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Chinese authorities silence friends of Liu Xiaobo in extensive roundup

China has gone to extraordinarily lengths to stop any of political prisoner Liu Xiaobo's friends or family from attending Friday’s Nobel Peace Prize ceremony in Oslo.

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The Chinese authorities’ harsh response at home to Liu Xiaobo’s Nobel prize has been echoed in Beijing’s vitriolic international campaign against the Norwegian committee that chose Liu, and attempts to persuade governments not to attend Friday’s ceremony.

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Nobel committee staging an 'anti-Chinese farce'

“The committee is organizing an anti-Chinese farce” Foreign Ministry spokeswoman Jiang Yu said on Tuesday. “We will not change because of interference by a few clowns.”

The Chinese language media make no mention of Liu, the Chinese internet is scrubbed clean of his name and all his articles, and he is unknown to the vast majority of Chinese citizens. Government run papers published in English for foreigners’ consumption, however, have been unrelenting in their attacks on him and the Nobel prize committee.

“They see people like Liu Xiaobo as enemies of public order and they see public order as a necessary precondition for getting China out of poverty and for continuing to maintain the regime” explains Sidney Rittenberg, the first American to join the Chinese Communist party and who is intimately familiar with the Chinese political system. “To have this person feted internationally is a challenge and a humiliation that is not easy to put up with.”

The ferocity of Beijing’s rhetoric has surprised some observers.

“But in sensitive areas where they see a threat to the regime’s credibility, they seem to lose all sense of proportion,” says Michael Davis, a professor at the Chinese University of Hong Kong. “And in those areas, the more hardline views are in the ascendant.”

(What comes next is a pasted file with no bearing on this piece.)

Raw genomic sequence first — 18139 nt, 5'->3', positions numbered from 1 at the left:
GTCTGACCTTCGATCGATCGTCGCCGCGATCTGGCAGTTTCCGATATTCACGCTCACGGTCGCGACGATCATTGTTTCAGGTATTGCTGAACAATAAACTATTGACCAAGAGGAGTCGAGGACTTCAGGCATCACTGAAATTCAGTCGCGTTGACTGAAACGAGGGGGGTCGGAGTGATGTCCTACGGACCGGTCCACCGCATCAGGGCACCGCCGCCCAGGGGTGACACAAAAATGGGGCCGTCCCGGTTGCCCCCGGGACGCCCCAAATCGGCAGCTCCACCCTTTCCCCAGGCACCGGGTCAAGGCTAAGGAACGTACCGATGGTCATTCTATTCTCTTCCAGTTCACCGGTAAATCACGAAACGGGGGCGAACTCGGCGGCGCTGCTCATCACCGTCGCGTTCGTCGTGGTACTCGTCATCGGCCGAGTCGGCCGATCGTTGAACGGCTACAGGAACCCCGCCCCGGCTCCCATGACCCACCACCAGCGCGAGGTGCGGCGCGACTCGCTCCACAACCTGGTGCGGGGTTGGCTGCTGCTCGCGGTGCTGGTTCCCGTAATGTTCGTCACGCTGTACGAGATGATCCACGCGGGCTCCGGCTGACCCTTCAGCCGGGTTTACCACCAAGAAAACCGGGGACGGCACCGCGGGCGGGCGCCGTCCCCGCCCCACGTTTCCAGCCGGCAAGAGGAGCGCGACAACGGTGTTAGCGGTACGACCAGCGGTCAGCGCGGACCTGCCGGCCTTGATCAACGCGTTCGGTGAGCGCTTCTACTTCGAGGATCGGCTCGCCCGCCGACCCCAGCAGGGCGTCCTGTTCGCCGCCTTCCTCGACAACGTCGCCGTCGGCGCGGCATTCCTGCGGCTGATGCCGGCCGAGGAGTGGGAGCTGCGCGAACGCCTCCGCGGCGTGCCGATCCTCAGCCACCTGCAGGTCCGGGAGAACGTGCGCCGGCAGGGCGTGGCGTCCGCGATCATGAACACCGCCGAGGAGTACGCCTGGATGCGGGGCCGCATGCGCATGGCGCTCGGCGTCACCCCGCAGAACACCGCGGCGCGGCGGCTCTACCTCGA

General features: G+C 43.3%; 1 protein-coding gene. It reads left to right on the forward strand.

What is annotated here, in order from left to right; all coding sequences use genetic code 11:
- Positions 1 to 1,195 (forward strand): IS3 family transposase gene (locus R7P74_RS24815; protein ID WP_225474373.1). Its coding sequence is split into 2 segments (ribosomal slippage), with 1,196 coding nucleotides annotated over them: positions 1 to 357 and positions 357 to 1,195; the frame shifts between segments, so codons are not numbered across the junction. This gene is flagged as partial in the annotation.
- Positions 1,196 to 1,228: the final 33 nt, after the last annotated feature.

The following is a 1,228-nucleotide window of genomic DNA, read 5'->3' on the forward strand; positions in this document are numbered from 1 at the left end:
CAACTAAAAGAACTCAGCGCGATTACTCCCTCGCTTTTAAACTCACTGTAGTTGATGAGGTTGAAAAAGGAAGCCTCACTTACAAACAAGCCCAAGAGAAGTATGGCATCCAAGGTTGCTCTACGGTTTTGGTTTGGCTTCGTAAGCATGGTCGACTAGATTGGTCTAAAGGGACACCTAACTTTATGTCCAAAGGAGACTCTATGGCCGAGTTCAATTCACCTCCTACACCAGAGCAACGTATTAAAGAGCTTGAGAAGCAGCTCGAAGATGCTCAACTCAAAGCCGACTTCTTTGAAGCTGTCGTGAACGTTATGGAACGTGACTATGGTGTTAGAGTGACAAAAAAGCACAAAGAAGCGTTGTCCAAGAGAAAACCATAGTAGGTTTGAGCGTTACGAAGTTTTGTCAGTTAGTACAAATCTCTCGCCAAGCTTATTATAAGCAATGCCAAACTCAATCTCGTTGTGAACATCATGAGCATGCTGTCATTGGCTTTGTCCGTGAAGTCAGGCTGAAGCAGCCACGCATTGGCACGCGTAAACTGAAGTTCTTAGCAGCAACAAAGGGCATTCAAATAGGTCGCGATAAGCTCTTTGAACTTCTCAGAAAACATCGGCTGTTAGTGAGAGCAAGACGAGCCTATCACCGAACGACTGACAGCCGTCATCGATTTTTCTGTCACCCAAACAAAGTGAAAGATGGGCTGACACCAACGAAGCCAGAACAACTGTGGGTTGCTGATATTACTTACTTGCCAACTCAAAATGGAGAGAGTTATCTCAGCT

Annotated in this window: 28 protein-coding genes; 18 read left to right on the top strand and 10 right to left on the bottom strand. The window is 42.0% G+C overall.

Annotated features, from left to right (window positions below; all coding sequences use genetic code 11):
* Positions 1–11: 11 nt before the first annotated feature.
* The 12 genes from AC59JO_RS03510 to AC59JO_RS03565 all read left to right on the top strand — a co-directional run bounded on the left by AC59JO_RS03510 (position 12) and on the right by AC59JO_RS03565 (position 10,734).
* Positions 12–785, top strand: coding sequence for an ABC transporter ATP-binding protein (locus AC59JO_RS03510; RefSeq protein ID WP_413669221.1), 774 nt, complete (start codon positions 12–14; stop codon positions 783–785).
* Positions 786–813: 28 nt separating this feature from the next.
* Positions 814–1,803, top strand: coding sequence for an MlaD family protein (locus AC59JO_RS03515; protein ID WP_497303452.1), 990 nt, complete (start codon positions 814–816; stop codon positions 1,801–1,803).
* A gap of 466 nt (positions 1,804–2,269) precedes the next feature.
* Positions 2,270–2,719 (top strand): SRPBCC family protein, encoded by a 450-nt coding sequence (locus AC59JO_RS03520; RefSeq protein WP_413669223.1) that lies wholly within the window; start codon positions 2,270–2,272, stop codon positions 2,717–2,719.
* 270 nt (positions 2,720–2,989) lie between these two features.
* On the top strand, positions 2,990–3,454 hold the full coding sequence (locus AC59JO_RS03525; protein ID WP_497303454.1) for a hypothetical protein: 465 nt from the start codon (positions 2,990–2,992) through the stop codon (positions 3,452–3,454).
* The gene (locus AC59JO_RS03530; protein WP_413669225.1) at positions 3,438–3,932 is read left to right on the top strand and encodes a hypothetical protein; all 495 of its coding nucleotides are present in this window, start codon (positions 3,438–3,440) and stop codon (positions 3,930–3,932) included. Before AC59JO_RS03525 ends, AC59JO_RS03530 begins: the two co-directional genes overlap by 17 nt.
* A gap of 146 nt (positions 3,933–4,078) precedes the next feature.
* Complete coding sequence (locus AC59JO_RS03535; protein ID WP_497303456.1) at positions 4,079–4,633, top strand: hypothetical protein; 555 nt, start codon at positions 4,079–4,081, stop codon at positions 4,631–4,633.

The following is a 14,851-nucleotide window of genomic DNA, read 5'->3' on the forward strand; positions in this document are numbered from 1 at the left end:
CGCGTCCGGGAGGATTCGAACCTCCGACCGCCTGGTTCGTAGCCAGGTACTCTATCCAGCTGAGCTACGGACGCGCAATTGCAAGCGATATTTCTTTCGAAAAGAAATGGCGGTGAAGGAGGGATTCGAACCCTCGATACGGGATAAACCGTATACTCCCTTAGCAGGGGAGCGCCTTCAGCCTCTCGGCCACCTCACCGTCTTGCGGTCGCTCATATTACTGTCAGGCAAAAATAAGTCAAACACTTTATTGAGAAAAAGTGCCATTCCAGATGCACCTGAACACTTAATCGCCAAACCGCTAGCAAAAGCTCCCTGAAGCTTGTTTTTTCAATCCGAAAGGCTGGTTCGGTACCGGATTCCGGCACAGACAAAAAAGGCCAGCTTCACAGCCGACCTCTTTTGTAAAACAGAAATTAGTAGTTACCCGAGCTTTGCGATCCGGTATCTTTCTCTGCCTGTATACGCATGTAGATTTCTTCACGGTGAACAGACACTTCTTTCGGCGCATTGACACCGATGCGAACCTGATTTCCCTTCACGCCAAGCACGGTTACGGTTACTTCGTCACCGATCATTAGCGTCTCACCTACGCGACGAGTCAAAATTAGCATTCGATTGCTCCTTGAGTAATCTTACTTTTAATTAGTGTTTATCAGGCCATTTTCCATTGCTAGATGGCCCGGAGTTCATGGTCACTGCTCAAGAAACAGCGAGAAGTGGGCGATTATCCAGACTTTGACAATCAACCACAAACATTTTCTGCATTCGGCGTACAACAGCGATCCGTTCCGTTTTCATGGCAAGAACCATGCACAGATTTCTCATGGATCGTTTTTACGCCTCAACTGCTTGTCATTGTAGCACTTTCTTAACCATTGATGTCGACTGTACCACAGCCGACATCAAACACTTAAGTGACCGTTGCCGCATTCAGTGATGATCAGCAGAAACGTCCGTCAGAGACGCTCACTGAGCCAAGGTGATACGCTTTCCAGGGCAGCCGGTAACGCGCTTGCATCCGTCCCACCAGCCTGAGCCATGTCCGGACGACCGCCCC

“They can be extraordinarily vehement and crude,” adds Kenneth Lieberthal, a veteran China analyst at the University of Michigan, but in some respects that has paid off, he points out. Such allegedly close US allies as Iraq, Saudi Arabia, Afghanistan and Pakistan have said they will not send representatives to Friday’s ceremony, following Beijing’s wishes.

Elsewhere in the world, however, the angry language “is counterproductive” suggests Prof. Davis. “When people hear this coming out of China they see why Liu Xiaobo has got into such trouble and what is wrong with China, just by the extreme vitriol of the comments.”

“This has given fuel to a general wave of displeasure with China all over the world and that is not a good thing” either for China or for the world, argues Mr. Rittenberg, if global economic, climate, and other problems are to be solved.

For Li Datong, a newspaper editor sacked for publishing controversial articles, Beijing’s anger is merely an expression of its loss of face. But it also indicates a change in the government’s calculation of its global influence, he says.

“Once upon a time, Beijing made compromises because the government knew it needed help from abroad”, says Mr. Li. “Today, though, the government thinks it can afford this kind of behavior, that it will not damage Chinese interests.”

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